Modifying Mason Jar Lids

Part 1 : Unit 3 : Modifying Mason Jar Lids for Mushroom Cultivation

Mason jars play an important role in mushroom cultivation, for sterilizing grain, substrate, or Liquid Culture. Making some slight modifications to the jar lids is well worth the effort, and can save you a whole bunch of headaches down the road. What do these modifications include? It’s actually rather simple: You’ll make two holes in the plastic lid, one for the injection port, and the other for the filter sticker. These additions allow you to insert or extract sterile liquid culture from the jars without having to open them and expose them to possible contamination. Once you’ve got all the required tools, it’s a 10 minute procedure. Why is this worthwhile doing? We’re happy you asked. Incorporating liquid cultures in your growing journey adds a whole new dimension to your cultivation abilities. From faster colonization times to storage of special genetics, liquid cultures can improve the quality and cleanliness of your work. How do these modifications work? By allowing clean and sterile access into the jar through the injection port, and also allowing clean air flow into the jar through the filter sticker – you’ve got a sterile means of inoculating things, especially if we use sterile syringes and needles. So, without further ado we will begin our path to mycelial independence!
Modified mason jar lids
Modified Mason Jar Lids

Modifying Jar Lids for Mushroom Cultivation

Video Tutorial : Modifying Mason Jar Lids for Mushroom Cultivation

The video markers above 👆🏼correspond to the the various Steps in this Unit. Click on them to skip to a Step.

Step 1 : Drill the Larger Hole for the Injection Port

You want to drill 2 holes in the lid – a larger hole (7/16″) for the injection port, and a smaller hole for the air filter. It is important not to drill the holes too close to the edge of the lid, since this will make it hard or impossible for you to apply the filter sticker and the injection port, but you also need to have enough space between the two holes, as shown in the diagram on the right. Slowly engage the drill and push the drill bit through the lid to the 7/16″ mark on the drill bit. This leaves just enough space for the injection port to be pushed in. Clean any plastic residue from the lid and make sure there are no sharp plastic pieces hanging off the drilled hole. You want to have clean cut holes, so that the injection port will be flush with the lid when applied. Very carefully proceed to enlarge the hole until you get to the 7/16″ mark on the step drill bit.
Mason jar lid hole position

Step 2 : Drill the Smaller Hole for the Air Filter

Now drill the smaller hole – about 1/4″ should be big enough. Again, make sure the hole is clean cut, with nothing to interfere with the adhesive of the filter. Switching drilling sides can help give you clean cut results, as shown in the video.

Step 3 : Insert the Injection Port into the Larger Hole

Push the injection port through the larger hole, with the flat round part on top. Because it’s a tight fit, pushing it through usually won’t be enough. You will need to pull and tug at the injection port from the other side to help it go all the the way through. Make sure the injection port is flat and flush with the top of the lid, and the bottom of the injection port is round and unpinched.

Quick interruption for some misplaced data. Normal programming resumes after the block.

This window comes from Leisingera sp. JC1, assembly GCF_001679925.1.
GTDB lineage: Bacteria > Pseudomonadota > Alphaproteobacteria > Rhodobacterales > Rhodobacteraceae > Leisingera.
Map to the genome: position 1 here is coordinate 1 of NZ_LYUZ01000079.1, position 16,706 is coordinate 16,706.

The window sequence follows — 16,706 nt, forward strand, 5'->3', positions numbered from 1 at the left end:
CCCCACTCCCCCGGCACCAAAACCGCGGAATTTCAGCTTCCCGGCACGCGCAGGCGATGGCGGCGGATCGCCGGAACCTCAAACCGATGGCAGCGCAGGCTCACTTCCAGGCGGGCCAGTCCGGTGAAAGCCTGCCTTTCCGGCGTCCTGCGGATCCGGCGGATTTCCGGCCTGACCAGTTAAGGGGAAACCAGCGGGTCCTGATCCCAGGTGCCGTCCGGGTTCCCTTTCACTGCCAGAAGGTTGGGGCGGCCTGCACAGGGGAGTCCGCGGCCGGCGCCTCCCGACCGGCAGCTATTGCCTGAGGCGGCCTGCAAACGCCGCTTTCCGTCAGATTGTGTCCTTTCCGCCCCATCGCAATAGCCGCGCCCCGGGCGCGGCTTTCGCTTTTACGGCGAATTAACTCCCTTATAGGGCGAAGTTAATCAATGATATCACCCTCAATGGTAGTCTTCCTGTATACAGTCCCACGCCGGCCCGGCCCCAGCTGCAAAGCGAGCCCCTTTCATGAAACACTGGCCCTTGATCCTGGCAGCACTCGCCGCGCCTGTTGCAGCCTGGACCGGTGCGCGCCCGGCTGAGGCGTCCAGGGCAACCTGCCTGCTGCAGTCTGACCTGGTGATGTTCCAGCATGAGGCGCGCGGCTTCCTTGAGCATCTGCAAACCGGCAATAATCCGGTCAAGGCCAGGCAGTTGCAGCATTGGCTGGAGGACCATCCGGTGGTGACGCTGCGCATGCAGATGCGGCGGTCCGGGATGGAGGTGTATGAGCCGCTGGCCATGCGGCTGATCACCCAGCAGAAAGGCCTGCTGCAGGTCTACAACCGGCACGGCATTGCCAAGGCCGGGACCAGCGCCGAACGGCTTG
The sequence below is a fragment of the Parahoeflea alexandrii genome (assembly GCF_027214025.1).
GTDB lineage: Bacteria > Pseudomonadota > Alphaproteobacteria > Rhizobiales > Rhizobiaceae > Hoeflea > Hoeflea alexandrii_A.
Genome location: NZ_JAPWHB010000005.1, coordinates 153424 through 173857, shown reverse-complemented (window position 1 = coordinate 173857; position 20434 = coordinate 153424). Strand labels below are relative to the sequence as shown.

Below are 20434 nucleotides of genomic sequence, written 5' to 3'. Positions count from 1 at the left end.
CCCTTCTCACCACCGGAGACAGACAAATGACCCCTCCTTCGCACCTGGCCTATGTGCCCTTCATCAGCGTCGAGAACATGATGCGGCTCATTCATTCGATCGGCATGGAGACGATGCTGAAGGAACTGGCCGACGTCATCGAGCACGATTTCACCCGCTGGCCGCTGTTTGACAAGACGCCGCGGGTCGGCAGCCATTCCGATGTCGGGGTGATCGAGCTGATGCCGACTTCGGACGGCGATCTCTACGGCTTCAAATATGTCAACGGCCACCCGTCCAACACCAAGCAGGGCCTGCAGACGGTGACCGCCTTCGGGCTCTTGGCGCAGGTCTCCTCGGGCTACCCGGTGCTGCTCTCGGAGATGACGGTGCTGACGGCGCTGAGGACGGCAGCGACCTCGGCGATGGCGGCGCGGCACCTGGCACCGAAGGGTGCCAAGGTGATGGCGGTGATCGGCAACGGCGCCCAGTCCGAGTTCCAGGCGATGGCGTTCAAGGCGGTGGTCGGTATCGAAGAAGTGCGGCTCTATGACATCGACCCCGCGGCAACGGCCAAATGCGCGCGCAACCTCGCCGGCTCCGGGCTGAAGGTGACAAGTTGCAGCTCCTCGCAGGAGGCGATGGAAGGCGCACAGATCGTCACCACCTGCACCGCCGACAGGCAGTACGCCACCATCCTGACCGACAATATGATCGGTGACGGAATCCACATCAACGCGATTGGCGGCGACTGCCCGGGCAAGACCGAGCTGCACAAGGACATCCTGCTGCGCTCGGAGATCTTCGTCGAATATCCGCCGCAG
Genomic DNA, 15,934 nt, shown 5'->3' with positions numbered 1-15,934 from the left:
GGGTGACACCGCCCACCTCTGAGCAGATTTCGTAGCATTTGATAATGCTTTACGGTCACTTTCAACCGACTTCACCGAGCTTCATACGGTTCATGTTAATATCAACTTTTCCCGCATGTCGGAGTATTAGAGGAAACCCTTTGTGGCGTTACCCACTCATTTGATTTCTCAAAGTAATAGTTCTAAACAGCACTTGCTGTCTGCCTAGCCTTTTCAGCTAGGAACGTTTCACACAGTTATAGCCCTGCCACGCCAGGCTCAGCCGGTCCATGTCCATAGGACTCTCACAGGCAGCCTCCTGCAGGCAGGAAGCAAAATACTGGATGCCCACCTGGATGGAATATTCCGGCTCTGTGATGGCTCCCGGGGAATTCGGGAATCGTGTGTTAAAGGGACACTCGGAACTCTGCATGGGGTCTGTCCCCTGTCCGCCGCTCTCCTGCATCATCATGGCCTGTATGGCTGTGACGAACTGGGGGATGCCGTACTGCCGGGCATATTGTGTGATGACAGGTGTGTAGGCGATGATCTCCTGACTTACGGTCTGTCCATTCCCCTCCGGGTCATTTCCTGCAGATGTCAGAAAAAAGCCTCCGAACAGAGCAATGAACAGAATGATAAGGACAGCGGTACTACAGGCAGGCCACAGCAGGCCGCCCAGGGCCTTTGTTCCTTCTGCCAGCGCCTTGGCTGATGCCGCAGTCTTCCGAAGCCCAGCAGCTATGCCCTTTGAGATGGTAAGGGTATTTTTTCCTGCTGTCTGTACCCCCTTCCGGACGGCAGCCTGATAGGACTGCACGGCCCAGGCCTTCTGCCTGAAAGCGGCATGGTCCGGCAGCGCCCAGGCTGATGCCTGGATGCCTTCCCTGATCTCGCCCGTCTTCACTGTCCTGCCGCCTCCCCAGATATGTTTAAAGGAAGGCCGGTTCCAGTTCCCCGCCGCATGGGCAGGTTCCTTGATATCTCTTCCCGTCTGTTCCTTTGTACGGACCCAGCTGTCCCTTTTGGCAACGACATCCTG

Step 4 : Apply the Air Filter Sticker Patch on the Smaller Hole

Alcohol-wipe the area around the smaller hole on the inside of the lid, and then dry it with a towel so that the sticker sticks well. Apply the filter sticker onto the smaller hole from the underside of the lid, making sure it is centered. Apply pressure on the whole sticker to make sure it sticks well. This is important as this lid will be exposed to high pressures and temperatures.

Place the silicone gasket around the inside of the jar lid. You always want to make sure the gasket ring is in place when closing a jar.

That’s it! Continue preparing all the lids you need, one by one. Each one will require your full attention, and don’t cut corners. Once that’s done, give yourself a pat on the back – you’ve completed a quick but very important step!

Troubleshooting : I made the injection port hole too big!

It takes some time to get a feel for the drill and the hole size you’re making. If you go past the 7/16″ mark and the hole isn’t a tight fit, you can use some “High Temperature Silicone / Gasket Sealant” around the injection port hole, and seat the injection port in the hole. The sealant should provide an airtight seal after 24 or 48 hours of hardening.

Next Unit: Building a Still Air Box (SAB) and a Monotub. In the next Unit you will learn how to build a SAB and a Monotub, both crucial tools in your mushroom cultivation journey.

2 Responses

    1. Yes, this process could be replaced by span bags, and as a more seasoned grower, spawn bags are my favorite method to go with. Spawn bags do require some more hardware and can get quite expensive, especially if using biodegradable materials and having them come with injection ports. Without injection ports, I believe spawn bags are much more prone to contamination when you’re beginning your growing journey.

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